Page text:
Places to visit in amritsar

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Amritsar

Amritsar–  also known as Rāmdāspur and  Ambarsar,  (city in north-western part in India)  has its administrative headquarters  located in the Majha region of the state of Punjab. Amritsar is the largest cities of Punjab state.

 It is near Pakistan, with the Wagha Border being only 28 km  away. The nearest city is Lahore, located 50 km to the west.

Origin of the city

 The city origin lies in the village of Tung, and was named after the lake founded by the fourth sikh guru ram das in 1574 on land bought by him from the owners of the village of Tung. Earlier, Guru Ram Das had begun building Santokhsar Sarovar, near the village of Sultanwind. It could not be completed before 1588. In 1574, Guru Ram Das built his residence and moved to this place. At that time, it was known as Guru Da Chakk. (Later, it came to be known as Chakk Ram Das.)

Hinduism and Sikhism are the main religions of Amritsar city.

VARIOUS ATTRACTION POINTS OF THE CITY

Golden temple

  • The legendary Golden Temple is actually just a small part of this huge gurdwara complex, known to Sikhs as Harmandir Sahib (or Darbar Sahib).
  • the gleaming central shrine is surrounded by sarover – the Amrit Sarovar , from which Amritsar takes its name, excavated by the fourth guru Ram Das in 1577. Ringed by a marble walkway, the amrit sarovar is said to have healing powers, and pilgrims come from across the world to bathe in the sacred waters.

 

  • the Golden Temple itself is a mesmerising blend of Hindu and Islamic architectural styles, with an elegant marble lower level adorned with flower and animal motifs in pietra dura work. Above this is seen  gold panels, and by a dome gilded with 750kg of gold. The Guru Granth Sahib is installed in the temple every morning and returned at night to the Akal Takhat , the temporal seat of the Khalsa brotherhood.
  • More shrines and monuments can be seen around the edge of the compound.

Jalliawala bagh

 This place has the history of brutal accident where 1500 Indians killed or wounded when a British  officer ordered his soldiers to shoot on unarmed protesters in 1919. Some of the bullet holes are still visible in the walls, as is the well into which hundreds desperately leapt to avoid the bullets.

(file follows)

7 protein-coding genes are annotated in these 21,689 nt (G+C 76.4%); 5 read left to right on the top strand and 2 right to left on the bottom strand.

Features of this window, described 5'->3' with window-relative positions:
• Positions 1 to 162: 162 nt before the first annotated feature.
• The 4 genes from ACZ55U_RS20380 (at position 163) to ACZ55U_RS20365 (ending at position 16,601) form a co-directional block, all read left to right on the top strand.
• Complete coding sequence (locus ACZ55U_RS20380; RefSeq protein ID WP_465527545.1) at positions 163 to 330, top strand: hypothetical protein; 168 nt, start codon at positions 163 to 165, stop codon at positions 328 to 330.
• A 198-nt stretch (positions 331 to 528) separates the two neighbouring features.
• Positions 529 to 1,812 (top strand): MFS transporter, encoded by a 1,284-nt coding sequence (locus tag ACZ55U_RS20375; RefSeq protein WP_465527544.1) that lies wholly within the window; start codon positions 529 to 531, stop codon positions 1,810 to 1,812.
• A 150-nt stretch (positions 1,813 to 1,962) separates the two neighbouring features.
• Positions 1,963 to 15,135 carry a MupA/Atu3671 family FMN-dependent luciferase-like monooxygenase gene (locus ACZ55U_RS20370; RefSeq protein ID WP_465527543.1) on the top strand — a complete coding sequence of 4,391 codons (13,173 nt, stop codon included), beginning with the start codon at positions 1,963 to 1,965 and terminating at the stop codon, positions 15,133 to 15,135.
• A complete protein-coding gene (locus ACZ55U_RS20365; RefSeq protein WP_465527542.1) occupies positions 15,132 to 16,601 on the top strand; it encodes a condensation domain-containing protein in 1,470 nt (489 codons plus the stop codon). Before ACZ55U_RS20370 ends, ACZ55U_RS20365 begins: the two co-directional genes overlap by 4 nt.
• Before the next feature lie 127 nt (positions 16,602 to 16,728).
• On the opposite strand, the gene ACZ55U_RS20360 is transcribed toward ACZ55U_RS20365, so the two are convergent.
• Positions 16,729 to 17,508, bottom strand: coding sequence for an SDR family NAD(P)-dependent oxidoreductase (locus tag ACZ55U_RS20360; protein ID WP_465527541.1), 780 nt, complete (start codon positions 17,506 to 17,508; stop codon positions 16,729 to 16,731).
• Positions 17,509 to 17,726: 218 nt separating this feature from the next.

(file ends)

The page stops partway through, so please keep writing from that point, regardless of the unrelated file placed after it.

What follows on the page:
There’s an eternal (24-hour) flame of remembrance, an exhibition telling the stories of victims, and a Matryrs’ Gallery, with portraits of Independence heroes.

Guru ka langar

At the southeast end of the compound is the Guru-Ka-Langar, an enormous dining room where an estimated 60,000 to 80,000 pilgrims a day come to eat after praying at the Golden Temple. There’s no charge to eat here, it’s a humbling demonstration of the Sikh principle of hospitality.

Maharaja ranjit singh panorma

Located in the northwest corner of Ram Bagh, this museum is dedicated to Maharaja Ranjit Singh, the ‘Lion of Punjab’ (1780–1839), who founded the Sikh empire. This place depicts the maharaja’s greatest battles, complete with booming battle cries and other sound effects.

Mata temple

Credited with fertility-improving powers, this fascinating, labyrinthine Hindu temple commemorates the bespectacled 20th-century female saint Lal Devi. From the main hall, a narrow series of stairways and passages winds past mirrored mosaics, fairground-style carvings, and untold deity statues to a semi-submerged mock-up of the Vasihno Devi cave temple.

Baba atal tower

It was constructed in 1784 to commemorate Atal Rai, the son of sixth Sikh guru Har Gobind, who according to legend revived a playmate from the dead, then gave his own life as penance for interfering in god’s designs. The nine storeys each represent one year of Atal’s short life.

Sri Durgiana temple

Dedicated to the goddess Durga, this 16th-century temple. it’s often called the Silver Temple because of its exquisitely engraved silver doors. Soothing bhajans (devotional songs) are sung here just after the temple opens and just before it closes.

Ram Tirath temple

Around 13km west of Amritsar, it’s in the vicinity of this Hindu temple that Valmiki is believed to have worked on the Ramayana. It’s also said to be the area where Lord Rama’s two sons, Luv and Kush, were born.

Khalsa college

This vast, sprawling castle of a college  was founded in 1890 to educate the cream of Punjabi society; it’s a glorious example of the Indo-Saracenic style.

Sikh museum

In the main entrance clock tower of the Golden temple, the Sikh Museum vividly shows the grisly history of those Sikhs martyred by the Mughals, the British and Mrs Gandhi.

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